The Supreme Court on Friday granted bail to cricketer-turned-BJP politician Navjot Singh Sidhu, who has been convicted and sentenced to three-year imprisonment by the Punjab and Haryana High Court in an 18-year-old road rage case.
A Bench headed by Justice GP Mathur, which stayed the sentences awarded to Sidhu and co-convict Rupinder Singh Sandhu, ordered their release on furnishing a personal bond of Rs 25,000 each with one surety in the like amount before the Paiala chief judicial magistrate.
Sidhu had on Thursday surrendered before the Patiala court as the Supreme Court rules required him to do so before his appeal against the High Court verdict could be taken up for hearing.
The Bench issued notices to the State of Punjab and the victim's family on Sidhu's plea for stay of conviction to enable him to contest the by-election to the Amritsar Lok Sabha seat that fell vacant after he resigned following his conviction.
The issue of stay of conviction, crucial to his contesting the polls, would now be decided on January 17, the next date of hearing.
According to the latest ruling of the apex court, a person disqualified to contest election on account of his/her conviction and sentence of over two years, could contest polls only if the conviction and sentence both are stayed and not just the sentence.
On behalf of Sidhu, senior counsel Harish Salve submitted that the High Court order needed to be reversed as there was no evidence to convict his client.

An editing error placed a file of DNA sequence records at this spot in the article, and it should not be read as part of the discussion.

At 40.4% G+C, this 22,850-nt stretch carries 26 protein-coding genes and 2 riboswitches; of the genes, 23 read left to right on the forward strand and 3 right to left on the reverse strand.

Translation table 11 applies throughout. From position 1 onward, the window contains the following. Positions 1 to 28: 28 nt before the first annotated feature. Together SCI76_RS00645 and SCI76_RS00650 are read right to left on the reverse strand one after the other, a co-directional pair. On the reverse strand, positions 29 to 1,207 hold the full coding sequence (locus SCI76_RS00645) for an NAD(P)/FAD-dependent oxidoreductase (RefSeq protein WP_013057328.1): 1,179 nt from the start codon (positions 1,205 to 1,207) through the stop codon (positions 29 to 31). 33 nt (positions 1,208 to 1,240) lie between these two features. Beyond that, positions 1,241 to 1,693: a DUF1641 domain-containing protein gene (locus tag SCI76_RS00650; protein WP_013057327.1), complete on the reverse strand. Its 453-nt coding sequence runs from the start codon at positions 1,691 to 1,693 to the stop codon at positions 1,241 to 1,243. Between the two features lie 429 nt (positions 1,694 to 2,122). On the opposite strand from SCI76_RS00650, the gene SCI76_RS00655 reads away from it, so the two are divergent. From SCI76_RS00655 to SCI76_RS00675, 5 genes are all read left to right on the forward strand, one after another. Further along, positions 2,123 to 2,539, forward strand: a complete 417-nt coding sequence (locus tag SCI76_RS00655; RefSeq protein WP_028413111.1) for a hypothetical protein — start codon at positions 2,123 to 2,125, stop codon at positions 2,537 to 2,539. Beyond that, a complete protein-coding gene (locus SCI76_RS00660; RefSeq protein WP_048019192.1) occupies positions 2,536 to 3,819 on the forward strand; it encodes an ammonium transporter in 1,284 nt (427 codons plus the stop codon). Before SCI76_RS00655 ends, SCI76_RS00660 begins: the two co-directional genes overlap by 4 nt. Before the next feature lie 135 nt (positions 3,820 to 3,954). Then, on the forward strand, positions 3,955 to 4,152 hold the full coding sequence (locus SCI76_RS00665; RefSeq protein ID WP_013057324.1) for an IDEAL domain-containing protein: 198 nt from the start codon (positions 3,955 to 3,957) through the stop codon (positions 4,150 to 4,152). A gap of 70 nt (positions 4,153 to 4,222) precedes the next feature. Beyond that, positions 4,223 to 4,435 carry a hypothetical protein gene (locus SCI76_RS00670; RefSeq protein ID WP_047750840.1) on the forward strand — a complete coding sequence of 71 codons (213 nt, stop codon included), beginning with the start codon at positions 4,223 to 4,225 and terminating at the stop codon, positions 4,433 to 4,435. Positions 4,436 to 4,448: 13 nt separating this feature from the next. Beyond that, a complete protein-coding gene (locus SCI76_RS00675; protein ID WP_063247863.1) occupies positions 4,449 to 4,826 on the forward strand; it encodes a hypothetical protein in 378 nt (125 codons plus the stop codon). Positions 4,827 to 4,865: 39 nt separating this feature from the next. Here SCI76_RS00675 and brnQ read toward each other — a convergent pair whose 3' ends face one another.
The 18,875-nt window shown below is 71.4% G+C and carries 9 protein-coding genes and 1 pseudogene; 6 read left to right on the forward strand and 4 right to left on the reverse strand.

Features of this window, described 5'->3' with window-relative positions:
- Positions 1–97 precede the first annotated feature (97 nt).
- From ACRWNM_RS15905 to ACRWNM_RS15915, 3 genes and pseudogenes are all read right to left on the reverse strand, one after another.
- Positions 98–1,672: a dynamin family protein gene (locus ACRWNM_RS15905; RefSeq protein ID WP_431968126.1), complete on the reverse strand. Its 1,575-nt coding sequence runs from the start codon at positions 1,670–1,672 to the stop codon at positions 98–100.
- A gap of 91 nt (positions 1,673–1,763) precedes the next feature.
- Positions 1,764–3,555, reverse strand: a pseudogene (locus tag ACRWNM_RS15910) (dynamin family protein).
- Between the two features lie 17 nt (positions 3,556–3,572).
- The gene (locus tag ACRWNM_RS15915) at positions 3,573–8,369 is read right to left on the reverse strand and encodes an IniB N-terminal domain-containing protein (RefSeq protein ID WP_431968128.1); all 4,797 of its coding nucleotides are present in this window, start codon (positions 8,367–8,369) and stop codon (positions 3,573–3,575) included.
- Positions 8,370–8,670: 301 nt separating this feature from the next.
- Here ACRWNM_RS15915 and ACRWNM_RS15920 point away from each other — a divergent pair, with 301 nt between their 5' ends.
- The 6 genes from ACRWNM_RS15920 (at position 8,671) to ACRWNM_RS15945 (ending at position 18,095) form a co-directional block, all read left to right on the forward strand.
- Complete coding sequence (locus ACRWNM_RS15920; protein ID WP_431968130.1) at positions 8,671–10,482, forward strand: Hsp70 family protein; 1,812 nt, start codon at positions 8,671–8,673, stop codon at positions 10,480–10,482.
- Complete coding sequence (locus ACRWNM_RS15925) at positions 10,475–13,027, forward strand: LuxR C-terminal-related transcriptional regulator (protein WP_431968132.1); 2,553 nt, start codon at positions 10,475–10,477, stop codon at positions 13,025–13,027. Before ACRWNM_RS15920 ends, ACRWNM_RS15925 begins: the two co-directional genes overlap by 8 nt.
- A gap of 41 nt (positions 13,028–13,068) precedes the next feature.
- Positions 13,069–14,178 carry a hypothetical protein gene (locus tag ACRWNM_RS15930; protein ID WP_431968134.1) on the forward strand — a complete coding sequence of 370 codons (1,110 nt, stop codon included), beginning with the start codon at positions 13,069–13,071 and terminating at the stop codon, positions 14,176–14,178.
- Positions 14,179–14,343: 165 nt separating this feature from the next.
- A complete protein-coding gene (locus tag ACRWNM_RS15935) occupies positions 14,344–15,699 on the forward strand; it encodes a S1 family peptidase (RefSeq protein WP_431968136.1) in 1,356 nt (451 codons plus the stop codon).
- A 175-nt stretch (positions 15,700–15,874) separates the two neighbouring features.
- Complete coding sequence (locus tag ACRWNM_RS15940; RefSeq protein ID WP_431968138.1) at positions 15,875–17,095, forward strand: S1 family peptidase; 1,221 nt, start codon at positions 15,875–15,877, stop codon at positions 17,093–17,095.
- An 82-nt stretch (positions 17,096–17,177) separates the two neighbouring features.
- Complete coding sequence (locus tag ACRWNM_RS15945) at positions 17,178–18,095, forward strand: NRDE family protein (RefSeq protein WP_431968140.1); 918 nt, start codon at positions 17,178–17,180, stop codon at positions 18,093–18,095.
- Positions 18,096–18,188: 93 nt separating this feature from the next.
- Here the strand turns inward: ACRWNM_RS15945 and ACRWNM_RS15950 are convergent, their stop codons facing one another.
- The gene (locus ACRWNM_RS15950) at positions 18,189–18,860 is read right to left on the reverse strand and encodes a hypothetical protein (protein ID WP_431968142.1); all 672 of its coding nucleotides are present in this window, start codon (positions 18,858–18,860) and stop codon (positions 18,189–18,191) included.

Sidhu and Sandhu have filed Special Leave Petitions challenging the December 1 and December 6, 2006 orders of the Punjab and Haryana High Court on their conviction and sentence.
Convicted of causing death of an elderly man in Patiala in 1988, the duo sought setting aside of the High Court order that held them guilty of culpable homicide not amounting to murder.
Another senior counsel, Arun Jaitley, submitted that filing of nomination papers would take place between January 18 and 25 and that Sidhu's plea for stay of conviction should be decided before that.
The trial court had in September 1999 acquitted him, but the High Court reversed that verdict and held him and co-accused Rupinder Singh Sandhu guilty of culpable homicide not amounting to murder for the death of one Gurnam Singh in 1988. The High Court also imposed a fine of Rs 1 lakh each on the convicts and money would go to the victim's widow.
In his petition, Sidhu has contended that the incident took place 18 years ago and the High Court should not have reversed the trial court's order of acquittal without there being any compelling circumstances.
Meanwhile, the court issued notices to Sidhu and Sandhu on an appeal filed by the victim's family for enhancing the sentence awarded to them.